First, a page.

After receiving some internet buzz last year from the catchy and mellow single “I’m Happy Sometimes,” Atlanta-based artist Hollow Sinatra is back with a full-length album What Are You Looking for in Tomorrow? Choosing not to continue with the feel good vibes of his earlier work, Hollow Sinatra instead opts for a more avant-garde and dark sound, a reflection of his mental state during the album’s creation. Featuring passages of musique concréte and spoken word poetry, the experience is intended to represent an unfiltered thought process and unbound creativity. To this aim it is a success, as during my listen I found myself absorbed into Hollow Sinatra’s world - invested in his mood of the moment and captivated by his mercurial charisma.
Musically, this album touches on the simple and affecting guitar work found on The Love Below, as well as Andre 3000’s use of subdued and pastoral soundscapes. As a crossover R&B artist and Georgia native, Hollow Sinatra finds that easy territory to build his own unique sound on while also stretching his production and vocal style to include elements of glitch, grunge, Artpop and a myriad of other influences.
The saturated vocal lead on the opening track “Pippin,” delivered over a plinking and ominous piano figure, is pure nu-metal continuing the trend of one of the ’90’s most despised genres making a strong comeback in this era of overtly emotional, cathartic and aggressive music stemming from the Soundcloud scene. This section, sandwiched between a floating falsetto intro and a bouncy rap outro make “Pippin” essentially a suite, and one that holds up in its variety and execution against the train-of-thought excursions of artists like JPEGMAFIA and Tyler, The Creator.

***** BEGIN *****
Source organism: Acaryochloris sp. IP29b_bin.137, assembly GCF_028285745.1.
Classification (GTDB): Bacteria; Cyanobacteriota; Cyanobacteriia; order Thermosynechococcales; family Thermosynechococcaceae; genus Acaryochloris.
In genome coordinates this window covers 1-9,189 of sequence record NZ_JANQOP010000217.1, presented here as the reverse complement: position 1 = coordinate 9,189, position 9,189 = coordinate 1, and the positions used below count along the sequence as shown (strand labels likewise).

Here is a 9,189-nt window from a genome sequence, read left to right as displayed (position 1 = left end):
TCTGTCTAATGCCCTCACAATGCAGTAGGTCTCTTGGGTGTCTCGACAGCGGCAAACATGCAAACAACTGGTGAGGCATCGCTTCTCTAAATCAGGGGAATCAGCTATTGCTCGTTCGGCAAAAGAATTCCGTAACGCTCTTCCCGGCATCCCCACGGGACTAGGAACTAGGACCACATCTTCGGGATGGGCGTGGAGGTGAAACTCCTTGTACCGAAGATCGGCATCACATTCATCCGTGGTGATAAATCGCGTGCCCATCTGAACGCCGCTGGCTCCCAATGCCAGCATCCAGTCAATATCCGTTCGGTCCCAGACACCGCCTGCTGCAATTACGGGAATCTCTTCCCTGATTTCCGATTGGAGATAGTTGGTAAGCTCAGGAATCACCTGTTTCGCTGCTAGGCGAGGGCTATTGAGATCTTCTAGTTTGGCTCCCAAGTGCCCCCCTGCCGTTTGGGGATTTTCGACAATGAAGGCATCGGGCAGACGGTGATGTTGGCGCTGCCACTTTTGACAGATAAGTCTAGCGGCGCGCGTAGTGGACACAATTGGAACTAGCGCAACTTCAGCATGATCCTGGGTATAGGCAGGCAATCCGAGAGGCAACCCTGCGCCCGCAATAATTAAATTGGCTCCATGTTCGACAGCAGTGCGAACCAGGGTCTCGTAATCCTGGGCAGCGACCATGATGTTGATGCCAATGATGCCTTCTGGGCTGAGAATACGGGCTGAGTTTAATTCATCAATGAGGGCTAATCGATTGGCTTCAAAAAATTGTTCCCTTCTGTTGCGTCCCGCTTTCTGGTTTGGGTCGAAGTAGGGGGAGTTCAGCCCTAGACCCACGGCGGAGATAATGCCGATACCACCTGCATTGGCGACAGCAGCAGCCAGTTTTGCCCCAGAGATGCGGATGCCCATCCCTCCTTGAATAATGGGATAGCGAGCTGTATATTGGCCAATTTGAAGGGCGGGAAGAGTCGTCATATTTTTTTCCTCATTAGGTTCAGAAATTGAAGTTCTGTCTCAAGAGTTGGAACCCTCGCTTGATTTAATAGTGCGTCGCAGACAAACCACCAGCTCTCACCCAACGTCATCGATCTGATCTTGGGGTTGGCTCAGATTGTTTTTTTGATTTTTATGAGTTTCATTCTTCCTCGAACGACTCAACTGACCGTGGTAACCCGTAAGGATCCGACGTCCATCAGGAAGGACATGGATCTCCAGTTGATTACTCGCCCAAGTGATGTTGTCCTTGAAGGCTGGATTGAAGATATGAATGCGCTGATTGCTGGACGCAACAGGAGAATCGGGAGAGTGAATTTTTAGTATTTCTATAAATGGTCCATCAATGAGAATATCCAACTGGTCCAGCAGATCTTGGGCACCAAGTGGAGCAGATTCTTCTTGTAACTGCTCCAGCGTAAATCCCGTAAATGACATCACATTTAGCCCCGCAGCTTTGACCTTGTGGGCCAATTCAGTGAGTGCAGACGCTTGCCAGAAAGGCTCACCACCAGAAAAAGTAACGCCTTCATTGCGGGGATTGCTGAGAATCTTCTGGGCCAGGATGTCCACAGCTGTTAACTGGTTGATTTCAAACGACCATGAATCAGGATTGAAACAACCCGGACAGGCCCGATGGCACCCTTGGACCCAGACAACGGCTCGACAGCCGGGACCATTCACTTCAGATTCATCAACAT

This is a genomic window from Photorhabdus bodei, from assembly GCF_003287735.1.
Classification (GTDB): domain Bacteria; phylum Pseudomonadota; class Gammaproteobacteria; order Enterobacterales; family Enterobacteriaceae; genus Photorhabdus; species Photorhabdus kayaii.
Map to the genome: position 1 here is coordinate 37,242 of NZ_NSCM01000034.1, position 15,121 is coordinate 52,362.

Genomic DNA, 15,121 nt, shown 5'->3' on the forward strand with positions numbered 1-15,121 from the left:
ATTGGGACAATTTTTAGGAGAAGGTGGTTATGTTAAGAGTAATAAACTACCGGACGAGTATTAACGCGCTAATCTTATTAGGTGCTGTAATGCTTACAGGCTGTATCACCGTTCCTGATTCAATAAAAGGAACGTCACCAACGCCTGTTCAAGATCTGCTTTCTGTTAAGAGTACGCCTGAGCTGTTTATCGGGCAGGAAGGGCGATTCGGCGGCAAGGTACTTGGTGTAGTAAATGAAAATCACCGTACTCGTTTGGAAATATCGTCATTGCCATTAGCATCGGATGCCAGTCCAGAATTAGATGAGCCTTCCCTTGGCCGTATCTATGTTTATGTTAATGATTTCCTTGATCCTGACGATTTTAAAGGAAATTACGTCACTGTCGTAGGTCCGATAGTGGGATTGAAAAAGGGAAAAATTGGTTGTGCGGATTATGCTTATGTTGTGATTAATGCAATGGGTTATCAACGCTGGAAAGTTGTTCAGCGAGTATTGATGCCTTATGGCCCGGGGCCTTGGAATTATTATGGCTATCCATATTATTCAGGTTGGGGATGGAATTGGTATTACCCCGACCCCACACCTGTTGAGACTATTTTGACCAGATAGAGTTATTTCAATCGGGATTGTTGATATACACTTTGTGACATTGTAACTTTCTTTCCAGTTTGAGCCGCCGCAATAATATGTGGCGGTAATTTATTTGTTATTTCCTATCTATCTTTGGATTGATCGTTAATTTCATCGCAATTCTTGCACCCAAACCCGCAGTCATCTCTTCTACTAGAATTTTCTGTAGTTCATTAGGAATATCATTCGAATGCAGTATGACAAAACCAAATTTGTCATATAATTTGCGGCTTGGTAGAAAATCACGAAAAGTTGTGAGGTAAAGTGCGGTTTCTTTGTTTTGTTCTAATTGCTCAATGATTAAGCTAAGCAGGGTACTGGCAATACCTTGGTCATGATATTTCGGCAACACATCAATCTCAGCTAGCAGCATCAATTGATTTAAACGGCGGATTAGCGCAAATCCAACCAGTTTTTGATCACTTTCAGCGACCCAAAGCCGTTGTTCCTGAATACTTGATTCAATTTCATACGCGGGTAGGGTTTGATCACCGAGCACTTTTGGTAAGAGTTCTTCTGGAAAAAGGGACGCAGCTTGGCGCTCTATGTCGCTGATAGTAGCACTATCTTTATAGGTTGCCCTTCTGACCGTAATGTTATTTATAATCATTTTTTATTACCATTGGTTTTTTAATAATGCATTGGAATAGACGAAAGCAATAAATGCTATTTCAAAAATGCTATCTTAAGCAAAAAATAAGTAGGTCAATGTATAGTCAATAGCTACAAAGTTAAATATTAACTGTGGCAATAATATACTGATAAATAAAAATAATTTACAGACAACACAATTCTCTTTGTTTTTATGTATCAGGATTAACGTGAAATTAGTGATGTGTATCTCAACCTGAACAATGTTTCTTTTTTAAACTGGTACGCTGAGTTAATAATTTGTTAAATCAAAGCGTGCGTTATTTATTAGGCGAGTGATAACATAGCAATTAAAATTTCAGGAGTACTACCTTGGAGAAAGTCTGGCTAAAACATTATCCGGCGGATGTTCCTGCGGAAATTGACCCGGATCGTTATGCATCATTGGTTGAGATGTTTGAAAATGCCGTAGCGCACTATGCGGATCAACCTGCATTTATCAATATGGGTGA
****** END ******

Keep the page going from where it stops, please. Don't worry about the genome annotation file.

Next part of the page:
While the first two songs on this project work within a more commercial structure, the following tracks lean more on the abstract and stream-of-conscious. This decision on Hollow Sinatra’s part to experiment more with poetry and texture instead of traditional songwriting could be to his advantage or disadvantage depending on the listener and his success in targeting a particular fanbase.
Listeners who gave “I’m Happy Sometimes” some reach could be put off by the looser approach on display. However, I found Hollow Sinatra’s bold non-conformity and whimsical creativity a good sell of his talents and potential as a young artist coming up in the most blended and genre-less music industry history has seen. For listeners who want to walk a road less traveled, the dark and strange corridors of What Are You Looking for in Tomorrow? are an exciting place to be.
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